Search through all our worldwide HIV and AIDS news and features, using the topics below to filter your results by subjects including HIV treatment, transmission and prevention, and hepatitis and TB co-infections.

Drug policy and policing news


From To
Philippines secret death squads: officer claims police teams behind wave of killings

Thousands of drug users and drug dealers have been killed since Rodrigo Duterte became president and, according to one officer, secret police teams are partly responsible

04 October 2016
The Guardian
Philippines' war on drugs affecting fight against HIV

President Duterte has said that his government may need to extend its bloody anti-drug campaign for six more months. But the crackdown could be harming HIV interventions for injecting drug users.

20 September 2016
Deutsche Welle
South Africa: Two Women Charged With Stealing ARVs From Mpumalanga Clinic

Two women, suspected of being part of a syndicate that has been robbing clinics in Mpumalanga of much needed antiretrovirals (ARVs), are expected to appear in the Kanyamazane Magistrate's Court on October 5.

12 September 2016
Russia faces HIV epidemic with 1 million positive cases; Kremlin blames moral lapses

Russia has reached a shocking milestone, with over 1 million people officially registered with HIV. The Kremlin's ultra-conservative approach to the crisis, however, is drawing sharp criticism from people at the forefront of the battle to contain the disease, who say it is fuelling the epidemic.

07 September 2016
ABC Online
The Injustice Of Lifetime Food Stamp Bans

Five states still impose a lifetime ban on food stamps for people who have been convicted of a felony drug crime. Not only do these bans threaten individual and public health, but they incubate the very types of criminal behavior that law enforcement claims they want to eliminate.

30 August 2016
Huffington Post
Neglect of infectious diseases in prisons highlighted at AIDS 2016

“Prisoners are among the most neglected of the key populations; they bear higher burdens of HIV, viral hepatitis and tuberculosis than in the communities from which they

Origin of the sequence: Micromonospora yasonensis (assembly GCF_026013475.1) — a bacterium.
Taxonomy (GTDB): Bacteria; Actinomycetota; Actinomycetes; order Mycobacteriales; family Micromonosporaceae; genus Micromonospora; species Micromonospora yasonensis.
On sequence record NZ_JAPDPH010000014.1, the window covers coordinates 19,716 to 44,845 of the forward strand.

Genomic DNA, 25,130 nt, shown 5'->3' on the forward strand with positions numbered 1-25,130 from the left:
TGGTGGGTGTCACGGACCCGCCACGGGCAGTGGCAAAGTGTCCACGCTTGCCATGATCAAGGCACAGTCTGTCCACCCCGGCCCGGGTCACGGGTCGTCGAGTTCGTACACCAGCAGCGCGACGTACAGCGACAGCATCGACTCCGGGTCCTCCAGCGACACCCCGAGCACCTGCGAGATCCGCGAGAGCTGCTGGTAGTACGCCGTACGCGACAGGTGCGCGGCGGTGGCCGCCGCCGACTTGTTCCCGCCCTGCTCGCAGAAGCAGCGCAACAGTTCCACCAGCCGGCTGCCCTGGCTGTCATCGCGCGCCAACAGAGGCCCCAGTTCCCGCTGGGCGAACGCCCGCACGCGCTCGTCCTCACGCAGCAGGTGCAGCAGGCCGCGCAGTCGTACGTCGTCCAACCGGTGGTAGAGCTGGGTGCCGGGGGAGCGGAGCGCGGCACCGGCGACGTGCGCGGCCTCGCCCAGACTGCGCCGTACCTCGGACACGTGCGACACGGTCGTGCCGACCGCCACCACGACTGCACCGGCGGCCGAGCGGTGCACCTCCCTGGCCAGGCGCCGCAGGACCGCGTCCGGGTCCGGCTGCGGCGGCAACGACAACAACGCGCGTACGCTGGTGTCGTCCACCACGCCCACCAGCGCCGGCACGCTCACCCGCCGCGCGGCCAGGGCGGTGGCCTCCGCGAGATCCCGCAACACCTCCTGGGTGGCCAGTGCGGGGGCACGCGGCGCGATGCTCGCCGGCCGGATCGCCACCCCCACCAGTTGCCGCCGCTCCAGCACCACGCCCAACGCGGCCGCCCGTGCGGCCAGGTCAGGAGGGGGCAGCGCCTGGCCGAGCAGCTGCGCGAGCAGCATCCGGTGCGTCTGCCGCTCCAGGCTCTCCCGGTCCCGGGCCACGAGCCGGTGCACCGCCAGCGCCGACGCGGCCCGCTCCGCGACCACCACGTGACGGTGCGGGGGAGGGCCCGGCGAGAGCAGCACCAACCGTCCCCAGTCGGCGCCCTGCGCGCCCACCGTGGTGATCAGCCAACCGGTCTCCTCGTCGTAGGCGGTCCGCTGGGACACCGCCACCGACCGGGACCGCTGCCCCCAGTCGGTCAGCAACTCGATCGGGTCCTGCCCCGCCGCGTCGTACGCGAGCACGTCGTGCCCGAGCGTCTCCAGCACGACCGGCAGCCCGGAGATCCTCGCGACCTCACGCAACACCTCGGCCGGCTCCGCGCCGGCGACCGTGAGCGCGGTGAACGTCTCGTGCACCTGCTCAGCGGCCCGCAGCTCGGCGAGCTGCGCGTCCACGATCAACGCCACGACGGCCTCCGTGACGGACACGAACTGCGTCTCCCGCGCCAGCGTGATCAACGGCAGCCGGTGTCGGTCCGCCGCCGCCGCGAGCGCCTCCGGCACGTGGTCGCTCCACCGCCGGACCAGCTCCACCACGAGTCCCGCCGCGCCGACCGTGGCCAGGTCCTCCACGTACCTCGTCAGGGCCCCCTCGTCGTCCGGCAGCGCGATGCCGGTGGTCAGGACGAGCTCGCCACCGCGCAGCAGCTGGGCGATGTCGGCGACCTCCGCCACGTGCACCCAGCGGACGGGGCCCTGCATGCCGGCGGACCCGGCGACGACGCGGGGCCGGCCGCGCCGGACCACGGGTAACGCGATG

25 August 2016
Theo Smart
Mass incarceration of drug users in South Africa 'driving global epidemics'

Mass incarceration of drug users has driven up global epidemics of HIV, tuberculosis and hepatitis, a new study claims. Up to 90 per cent of people who inject drugs will be jailed at some point in their lives. It means prisons act as incubators of diseases contracted from needles.

15 July 2016
Daily Mail
The safe room

In some European cities, drug dealers and addicts are watched over by the police at legal consumption rooms. Could Australia's ice epidemic be contained if we did the same?

04 July 2016
Sydney Morning Herald
Leading public health bodies call for decriminalisation of drugs

Report from Royal Society for Public Health and Faculty of Public Health says misuse of drugs should be a health issue, not a criminal one.

16 June 2016
The Guardian
A broad consensus on drug policy? It's time for change

For over half a century there has been a global consensus that drugs should be eliminated through punishment and repression. But this "consensus" has been ripped apart at the seams. Progressively more countries realise repression and punishment have failed. It's time for change.

08 June 2016
Support Don't Punish (video)

Filter by country

Community Consensus Statement on Access to HIV Treatment and its Use for Prevention

Together, we can make it happen

We can end HIV soon if people have equal access to HIV drugs as treatment and as PrEP, and have free choice over whether to take them.

Launched today, the Community Consensus Statement is a basic set of principles aimed at making sure that happens.

The Community Consensus Statement is a joint initiative of AVAC, EATG, MSMGF, GNP+, HIV i-Base, the International HIV/AIDS Alliance, ITPC and NAM/aidsmap

This content was checked for accuracy at the time it was written. It may have been superseded by more recent developments. NAM recommends checking whether this is the most current information when making decisions that may affect your health.

NAM’s information is intended to support, rather than replace, consultation with a healthcare professional. Talk to your doctor or another member of your healthcare team for advice tailored to your situation.